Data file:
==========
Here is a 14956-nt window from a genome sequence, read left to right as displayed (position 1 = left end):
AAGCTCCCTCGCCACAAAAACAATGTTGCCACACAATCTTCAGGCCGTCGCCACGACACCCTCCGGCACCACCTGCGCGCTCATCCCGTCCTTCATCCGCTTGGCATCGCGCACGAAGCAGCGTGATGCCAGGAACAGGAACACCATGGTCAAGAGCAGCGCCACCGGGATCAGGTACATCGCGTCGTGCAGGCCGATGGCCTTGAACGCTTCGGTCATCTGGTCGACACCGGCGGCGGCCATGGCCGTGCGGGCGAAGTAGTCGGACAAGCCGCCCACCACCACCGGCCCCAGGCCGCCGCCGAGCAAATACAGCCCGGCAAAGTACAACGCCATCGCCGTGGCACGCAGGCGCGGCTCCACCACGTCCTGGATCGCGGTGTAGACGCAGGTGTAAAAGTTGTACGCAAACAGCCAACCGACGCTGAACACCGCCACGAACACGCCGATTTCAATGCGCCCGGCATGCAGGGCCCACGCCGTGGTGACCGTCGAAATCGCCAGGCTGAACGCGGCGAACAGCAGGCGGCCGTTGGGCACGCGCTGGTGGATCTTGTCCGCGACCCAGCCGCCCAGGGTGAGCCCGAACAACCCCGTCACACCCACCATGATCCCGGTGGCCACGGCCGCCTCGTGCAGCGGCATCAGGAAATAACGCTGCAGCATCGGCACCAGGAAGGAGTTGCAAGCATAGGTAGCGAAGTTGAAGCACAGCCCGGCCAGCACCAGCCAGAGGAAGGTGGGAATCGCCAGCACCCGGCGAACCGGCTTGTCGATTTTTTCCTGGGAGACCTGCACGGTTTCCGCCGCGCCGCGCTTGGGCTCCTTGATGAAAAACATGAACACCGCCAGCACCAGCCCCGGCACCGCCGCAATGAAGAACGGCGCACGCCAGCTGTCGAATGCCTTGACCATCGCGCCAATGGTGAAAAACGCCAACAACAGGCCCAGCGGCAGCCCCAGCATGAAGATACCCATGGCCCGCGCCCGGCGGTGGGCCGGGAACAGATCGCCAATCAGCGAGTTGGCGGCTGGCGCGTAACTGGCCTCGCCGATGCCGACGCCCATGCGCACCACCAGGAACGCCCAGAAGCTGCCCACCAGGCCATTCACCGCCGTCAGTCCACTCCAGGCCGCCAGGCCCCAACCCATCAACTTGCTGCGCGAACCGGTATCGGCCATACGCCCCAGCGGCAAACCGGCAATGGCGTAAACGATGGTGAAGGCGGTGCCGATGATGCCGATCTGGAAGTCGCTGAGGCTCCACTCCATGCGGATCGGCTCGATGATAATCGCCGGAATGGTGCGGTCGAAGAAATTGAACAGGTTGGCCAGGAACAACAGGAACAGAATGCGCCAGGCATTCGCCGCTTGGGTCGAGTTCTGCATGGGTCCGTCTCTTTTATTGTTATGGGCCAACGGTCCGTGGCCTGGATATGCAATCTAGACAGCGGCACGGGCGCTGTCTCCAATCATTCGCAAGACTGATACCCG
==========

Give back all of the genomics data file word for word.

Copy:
Here is a 14956-nt window from a genome sequence, read left to right as displayed (position 1 = left end):
AAGCTCCCTCGCCACAAAAACAATGTTGCCACACAATCTTCAGGCCGTCGCCACGACACCCTCCGGCACCACCTGCGCGCTCATCCCGTCCTTCATCCGCTTGGCATCGCGCACGAAGCAGCGTGATGCCAGGAACAGGAACACCATGGTCAAGAGCAGCGCCACCGGGATCAGGTACATCGCGTCGTGCAGGCCGATGGCCTTGAACGCTTCGGTCATCTGGTCGACACCGGCGGCGGCCATGGCCGTGCGGGCGAAGTAGTCGGACAAGCCGCCCACCACCACCGGCCCCAGGCCGCCGCCGAGCAAATACAGCCCGGCAAAGTACAACGCCATCGCCGTGGCACGCAGGCGCGGCTCCACCACGTCCTGGATCGCGGTGTAGACGCAGGTGTAAAAGTTGTACGCAAACAGCCAACCGACGCTGAACACCGCCACGAACACGCCGATTTCAATGCGCCCGGCATGCAGGGCCCACGCCGTGGTGACCGTCGAAATCGCCAGGCTGAACGCGGCGAACAGCAGGCGGCCGTTGGGCACGCGCTGGTGGATCTTGTCCGCGACCCAGCCGCCCAGGGTGAGCCCGAACAACCCCGTCACACCCACCATGATCCCGGTGGCCACGGCCGCCTCGTGCAGCGGCATCAGGAAATAACGCTGCAGCATCGGCACCAGGAAGGAGTTGCAAGCATAGGTAGCGAAGTTGAAGCACAGCCCGGCCAGCACCAGCCAGAGGAAGGTGGGAATCGCCAGCACCCGGCGAACCGGCTTGTCGATTTTTTCCTGGGAGACCTGCACGGTTTCCGCCGCGCCGCGCTTGGGCTCCTTGATGAAAAACATGAACACCGCCAGCACCAGCCCCGGCACCGCCGCAATGAAGAACGGCGCACGCCAGCTGTCGAATGCCTTGACCATCGCGCCAATGGTGAAAAACGCCAACAACAGGCCCAGCGGCAGCCCCAGCATGAAGATACCCATGGCCCGCGCCCGGCGGTGGGCCGGGAACAGATCGCCAATCAGCGAGTTGGCGGCTGGCGCGTAACTGGCCTCGCCGATGCCGACGCCCATGCGCACCACCAGGAACGCCCAGAAGCTGCCCACCAGGCCATTCACCGCCGTCAGTCCACTCCAGGCCGCCAGGCCCCAACCCATCAACTTGCTGCGCGAACCGGTATCGGCCATACGCCCCAGCGGCAAACCGGCAATGGCGTAAACGATGGTGAAGGCGGTGCCGATGATGCCGATCTGGAAGTCGCTGAGGCTCCACTCCATGCGGATCGGCTCGATGATAATCGCCGGAATGGTGCGGTCGAAGAAATTGAACAGGTTGGCCAGGAACAACAGGAACAGAATGCGCCAGGCATTCGCCGCTTGGGTCGAGTTCTGCATGGGTCCGTCTCTTTTATTGTTATGGGCCAACGGTCCGTGGCCTGGATATGCAATCTAGACAGCGGCACGGGCGCTGTCTCCAATCATTCGCAAGACTGATACCCG